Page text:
Visual, Auditory, And Kinesthetic Learners (page 3)
The concept of visual, auditory, and kinesthetic learners is probably familiar to you. It states that each person has a preferred way of receiving new information, through one of three senses. Vision (seeing) and audition (hearing) are clear enough, but kinesthesia might require an explanation. Kinesthesia is the sensation that tells you where your body parts are. If you were to close your eyes and I moved your arm as though you were, say, waving, you would know where your arm was even though you couldn't see it. That information comes from special receptors in your joints, muscles, and skin. That's kinesthesia.
The visual-auditory-kinesthesia theory holds that everyone can take in new information through any of the three senses, but most of us have a preferred sense. When learning something new, visual types like to see diagrams, or even just to see in print the words that the teacher is saying. Auditory types prefer descriptions, usually verbal, to which they can listen. Kinesthetic learners like to manipulate objects physically; they move their bodies in order to learn (Figure 3).
To give you a backdrop against which to evaluate this theory, I'll start with a few facts about memory that cognitive scientists have worked out. People do differ in their visual and auditory memory abilities. That is, our memory system can store both what things look like and what they sound like. We use visual memory representations when we create a visual image in our mind's eye. For example, suppose I ask you, "What is the shape of a German shepherd's ears?" or "How many windows are there in your classroom?" Most people say they answer these questions by creating a visual image and inspecting it. A great deal of work by experimental psychologists during the 1970s showed that such images do have a lot of properties in common with vision—that is, there's a lot of overlap between your "mind's eye" and the parts of your brain that allow you to see. We also store some memories as sound, such as Katie Couric's voice, the roar of the MGM lion, or our mobile phone's ringtone. If I ask you, for example, "Who has a deeper voice: your principal or your superintendant?" you will likely try to imagine each person's voice and compare them. We can store both visual and auditory memories, and as with any other cognitive function, each of us varies in how effectively we do so. Some of us have very detailed and vivid visual and auditory memories; others of us do not.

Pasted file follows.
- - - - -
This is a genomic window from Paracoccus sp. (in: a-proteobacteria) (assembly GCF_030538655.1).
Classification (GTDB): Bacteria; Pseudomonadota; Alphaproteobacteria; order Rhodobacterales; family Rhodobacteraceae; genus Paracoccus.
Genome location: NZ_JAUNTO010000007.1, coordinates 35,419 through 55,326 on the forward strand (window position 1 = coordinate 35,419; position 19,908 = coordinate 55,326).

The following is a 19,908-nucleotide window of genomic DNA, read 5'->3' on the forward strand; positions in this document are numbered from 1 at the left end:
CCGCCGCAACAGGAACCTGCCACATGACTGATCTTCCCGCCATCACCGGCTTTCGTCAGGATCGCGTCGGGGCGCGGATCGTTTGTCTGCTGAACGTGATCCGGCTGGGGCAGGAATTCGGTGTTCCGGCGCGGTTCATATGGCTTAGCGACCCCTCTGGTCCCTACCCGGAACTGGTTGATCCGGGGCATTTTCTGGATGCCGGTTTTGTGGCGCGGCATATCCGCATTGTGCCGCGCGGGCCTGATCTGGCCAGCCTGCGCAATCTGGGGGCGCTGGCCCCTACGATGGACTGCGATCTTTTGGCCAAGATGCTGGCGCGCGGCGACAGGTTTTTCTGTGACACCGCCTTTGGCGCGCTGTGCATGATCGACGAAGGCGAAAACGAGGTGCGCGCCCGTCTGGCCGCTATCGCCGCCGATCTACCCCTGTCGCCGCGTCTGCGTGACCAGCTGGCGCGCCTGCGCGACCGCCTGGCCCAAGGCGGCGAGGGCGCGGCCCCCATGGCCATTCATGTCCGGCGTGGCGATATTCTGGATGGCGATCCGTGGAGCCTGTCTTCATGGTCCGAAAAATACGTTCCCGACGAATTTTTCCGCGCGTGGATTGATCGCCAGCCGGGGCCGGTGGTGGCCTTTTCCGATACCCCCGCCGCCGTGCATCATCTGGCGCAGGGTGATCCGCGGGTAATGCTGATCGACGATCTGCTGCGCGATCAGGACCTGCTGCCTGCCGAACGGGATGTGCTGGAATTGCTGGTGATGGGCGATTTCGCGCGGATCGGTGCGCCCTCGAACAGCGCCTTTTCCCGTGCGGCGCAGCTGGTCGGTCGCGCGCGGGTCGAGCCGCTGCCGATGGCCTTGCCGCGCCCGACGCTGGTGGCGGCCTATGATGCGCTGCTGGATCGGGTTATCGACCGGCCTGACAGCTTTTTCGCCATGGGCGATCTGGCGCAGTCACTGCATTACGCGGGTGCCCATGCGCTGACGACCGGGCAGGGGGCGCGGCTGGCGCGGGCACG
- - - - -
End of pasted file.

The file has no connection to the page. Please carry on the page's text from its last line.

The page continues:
Cognitive scientists have also shown, however, that we don't store all of our memories as sights or sounds. We also store memories in terms of what they mean to us. For example, if a friend tells you a bit of gossip about a coworker (who was seen coming out of an adult bookshop), you might retain the visual and auditory details of the story (for example, how the person telling the story looked and sounded), but you might remember only the content of the story (adult bookshop) without remembering any of the auditory or visual aspects of being told. Meaning has a life of its own, independent of sensory details (Figure 4).